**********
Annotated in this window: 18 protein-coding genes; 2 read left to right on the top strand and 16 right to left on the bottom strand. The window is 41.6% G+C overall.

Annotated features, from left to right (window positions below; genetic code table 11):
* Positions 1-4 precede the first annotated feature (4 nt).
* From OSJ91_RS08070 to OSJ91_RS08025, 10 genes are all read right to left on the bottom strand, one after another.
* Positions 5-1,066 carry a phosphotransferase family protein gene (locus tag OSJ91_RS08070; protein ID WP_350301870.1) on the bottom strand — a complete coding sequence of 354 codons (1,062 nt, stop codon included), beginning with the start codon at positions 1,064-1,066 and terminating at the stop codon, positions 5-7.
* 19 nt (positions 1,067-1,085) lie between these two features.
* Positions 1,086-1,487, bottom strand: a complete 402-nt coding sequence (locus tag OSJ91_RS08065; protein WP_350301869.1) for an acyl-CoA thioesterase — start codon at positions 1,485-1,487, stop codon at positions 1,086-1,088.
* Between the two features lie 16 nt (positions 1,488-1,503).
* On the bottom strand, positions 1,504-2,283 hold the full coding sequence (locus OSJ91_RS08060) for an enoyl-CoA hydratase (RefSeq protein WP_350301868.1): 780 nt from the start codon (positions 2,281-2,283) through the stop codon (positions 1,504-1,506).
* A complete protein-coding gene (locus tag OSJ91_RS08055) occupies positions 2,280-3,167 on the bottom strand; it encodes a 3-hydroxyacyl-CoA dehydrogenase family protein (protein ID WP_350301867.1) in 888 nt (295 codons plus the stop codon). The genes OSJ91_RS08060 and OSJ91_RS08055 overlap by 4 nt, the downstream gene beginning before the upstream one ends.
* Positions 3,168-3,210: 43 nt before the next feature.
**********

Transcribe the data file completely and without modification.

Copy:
Annotated in this window: 18 protein-coding genes; 2 read left to right on the top strand and 16 right to left on the bottom strand. The window is 41.6% G+C overall.

Annotated features, from left to right (window positions below; genetic code table 11):
* Positions 1-4 precede the first annotated feature (4 nt).
* From OSJ91_RS08070 to OSJ91_RS08025, 10 genes are all read right to left on the bottom strand, one after another.
* Positions 5-1,066 carry a phosphotransferase family protein gene (locus tag OSJ91_RS08070; protein ID WP_350301870.1) on the bottom strand — a complete coding sequence of 354 codons (1,062 nt, stop codon included), beginning with the start codon at positions 1,064-1,066 and terminating at the stop codon, positions 5-7.
* 19 nt (positions 1,067-1,085) lie between these two features.
* Positions 1,086-1,487, bottom strand: a complete 402-nt coding sequence (locus tag OSJ91_RS08065; protein WP_350301869.1) for an acyl-CoA thioesterase — start codon at positions 1,485-1,487, stop codon at positions 1,086-1,088.
* Between the two features lie 16 nt (positions 1,488-1,503).
* On the bottom strand, positions 1,504-2,283 hold the full coding sequence (locus OSJ91_RS08060) for an enoyl-CoA hydratase (RefSeq protein WP_350301868.1): 780 nt from the start codon (positions 2,281-2,283) through the stop codon (positions 1,504-1,506).
* A complete protein-coding gene (locus tag OSJ91_RS08055) occupies positions 2,280-3,167 on the bottom strand; it encodes a 3-hydroxyacyl-CoA dehydrogenase family protein (protein ID WP_350301867.1) in 888 nt (295 codons plus the stop codon). The genes OSJ91_RS08060 and OSJ91_RS08055 overlap by 4 nt, the downstream gene beginning before the upstream one ends.
* Positions 3,168-3,210: 43 nt before the next feature.